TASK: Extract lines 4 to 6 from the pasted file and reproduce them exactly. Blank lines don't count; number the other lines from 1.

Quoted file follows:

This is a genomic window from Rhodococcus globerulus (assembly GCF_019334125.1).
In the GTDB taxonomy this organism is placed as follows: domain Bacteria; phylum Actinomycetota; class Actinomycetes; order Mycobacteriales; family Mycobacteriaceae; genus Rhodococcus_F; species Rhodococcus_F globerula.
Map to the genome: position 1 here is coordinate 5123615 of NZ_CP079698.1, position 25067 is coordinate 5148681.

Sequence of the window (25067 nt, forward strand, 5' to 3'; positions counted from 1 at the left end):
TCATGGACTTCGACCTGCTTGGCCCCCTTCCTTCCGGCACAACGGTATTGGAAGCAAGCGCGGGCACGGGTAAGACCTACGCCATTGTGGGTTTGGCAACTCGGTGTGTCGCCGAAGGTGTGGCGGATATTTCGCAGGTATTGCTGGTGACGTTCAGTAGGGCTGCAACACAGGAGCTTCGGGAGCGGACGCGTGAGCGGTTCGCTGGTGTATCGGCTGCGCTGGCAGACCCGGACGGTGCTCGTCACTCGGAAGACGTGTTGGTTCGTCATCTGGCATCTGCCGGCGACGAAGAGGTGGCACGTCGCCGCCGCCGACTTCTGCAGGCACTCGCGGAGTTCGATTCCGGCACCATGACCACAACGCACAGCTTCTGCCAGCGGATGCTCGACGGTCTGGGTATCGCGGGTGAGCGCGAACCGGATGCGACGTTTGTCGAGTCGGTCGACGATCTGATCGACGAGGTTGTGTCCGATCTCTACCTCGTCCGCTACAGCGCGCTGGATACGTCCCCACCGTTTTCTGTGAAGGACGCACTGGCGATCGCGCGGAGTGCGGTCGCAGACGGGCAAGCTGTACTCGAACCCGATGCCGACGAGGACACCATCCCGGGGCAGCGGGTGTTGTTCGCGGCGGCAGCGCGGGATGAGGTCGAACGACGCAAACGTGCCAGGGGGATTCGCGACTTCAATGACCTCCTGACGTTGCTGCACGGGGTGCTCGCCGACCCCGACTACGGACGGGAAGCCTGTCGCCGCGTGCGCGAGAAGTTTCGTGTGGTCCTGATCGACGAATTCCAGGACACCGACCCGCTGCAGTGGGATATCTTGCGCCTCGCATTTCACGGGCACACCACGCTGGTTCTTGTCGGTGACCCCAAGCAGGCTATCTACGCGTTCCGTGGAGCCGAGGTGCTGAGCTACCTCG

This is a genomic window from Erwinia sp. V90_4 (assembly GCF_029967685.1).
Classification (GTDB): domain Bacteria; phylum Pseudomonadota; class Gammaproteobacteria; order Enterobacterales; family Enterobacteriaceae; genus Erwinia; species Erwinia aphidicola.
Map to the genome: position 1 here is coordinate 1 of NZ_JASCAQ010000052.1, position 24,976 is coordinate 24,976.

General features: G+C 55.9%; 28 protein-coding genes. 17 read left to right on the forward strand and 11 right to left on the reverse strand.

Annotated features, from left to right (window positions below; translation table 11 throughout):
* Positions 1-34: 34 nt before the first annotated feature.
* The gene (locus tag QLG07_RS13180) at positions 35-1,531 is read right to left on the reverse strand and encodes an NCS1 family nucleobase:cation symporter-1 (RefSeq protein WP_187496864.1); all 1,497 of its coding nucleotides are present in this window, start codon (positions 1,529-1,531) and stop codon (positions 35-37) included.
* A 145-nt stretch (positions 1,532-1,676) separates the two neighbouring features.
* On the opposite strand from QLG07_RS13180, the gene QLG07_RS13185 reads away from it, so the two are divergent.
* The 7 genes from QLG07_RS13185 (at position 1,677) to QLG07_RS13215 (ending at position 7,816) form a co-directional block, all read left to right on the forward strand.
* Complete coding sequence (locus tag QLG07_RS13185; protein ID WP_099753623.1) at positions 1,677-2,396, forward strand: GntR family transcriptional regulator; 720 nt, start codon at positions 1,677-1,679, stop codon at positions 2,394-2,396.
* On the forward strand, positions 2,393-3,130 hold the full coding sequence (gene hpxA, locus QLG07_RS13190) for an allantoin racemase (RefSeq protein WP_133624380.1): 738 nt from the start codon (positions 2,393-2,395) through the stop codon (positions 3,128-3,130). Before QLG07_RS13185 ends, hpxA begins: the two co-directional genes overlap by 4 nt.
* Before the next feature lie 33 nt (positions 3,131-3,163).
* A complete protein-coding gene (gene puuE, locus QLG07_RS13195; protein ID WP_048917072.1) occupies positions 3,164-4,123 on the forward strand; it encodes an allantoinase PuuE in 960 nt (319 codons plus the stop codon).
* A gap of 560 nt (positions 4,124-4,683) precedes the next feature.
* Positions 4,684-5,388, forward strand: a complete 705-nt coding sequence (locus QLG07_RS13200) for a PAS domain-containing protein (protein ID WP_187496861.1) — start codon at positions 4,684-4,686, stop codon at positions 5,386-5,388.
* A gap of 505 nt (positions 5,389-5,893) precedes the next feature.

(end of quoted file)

Sequence of the window (25067 nt, forward strand, 5' to 3'; positions counted from 1 at the left end):
TCATGGACTTCGACCTGCTTGGCCCCCTTCCTTCCGGCACAACGGTATTGGAAGCAAGCGCGGGCACGGGTAAGACCTACGCCATTGTGGGTTTGGCAACTCGGTGTGTCGCCGAAGGTGTGGCGGATATTTCGCAGGTATTGCTGGTGACGTTCAGTAGGGCTGCAACACAGGAGCTTCGGGAGCGGACGCGTGAGCGGTTCGCTGGTGTATCGGCTGCGCTGGCAGACCCGGACGGTGCTCGTCACTCGGAAGACGTGTTGGTTCGTCATCTGGCATCTGCCGGCGACGAAGAGGTGGCACGTCGCCGCCGCCGACTTCTGCAGGCACTCGCGGAGTTCGATTCCGGCACCATGACCACAACGCACAGCTTCTGCCAGCGGATGCTCGACGGTCTGGGTATCGCGGGTGAGCGCGAACCGGATGCGACGTTTGTCGAGTCGGTCGACGATCTGATCGACGAGGTTGTGTCCGATCTCTACCTCGTCCGCTACAGCGCGCTGGATACGTCCCCACCGTTTTCTGTGAAGGACGCACTGGCGATCGCGCGGAGTGCGGTCGCAGACGGGCAAGCTGTACTCGAACCCGATGCCGACGAGGACACCATCCCGGGGCAGCGGGTGTTGTTCGCGGCGGCAGCGCGGGATGAGGTCGAACGACGCAAACGTGCCAGGGGGATTCGCGACTTCAATGACCTCCTGACGTTGCTGCACGGGGTGCTCGCCGACCCCGACTACGGACGGGAAGCCTGTCGCCGCGTGCGCGAGAAGTTTCGTGTGGTCCTGATCGACGAATTCCAGGACACCGACCCGCTGCAGTGGGATATCTTGCGCCTCGCATTTCACGGGCACACCACGCTGGTTCTTGTCGGTGACCCCAAGCAGGCTATCTACGCGTTCCGTGGAGCCGAGGTGCTGAGCTACCTCG

This is a genomic window from Erwinia sp. V90_4 (assembly GCF_029967685.1).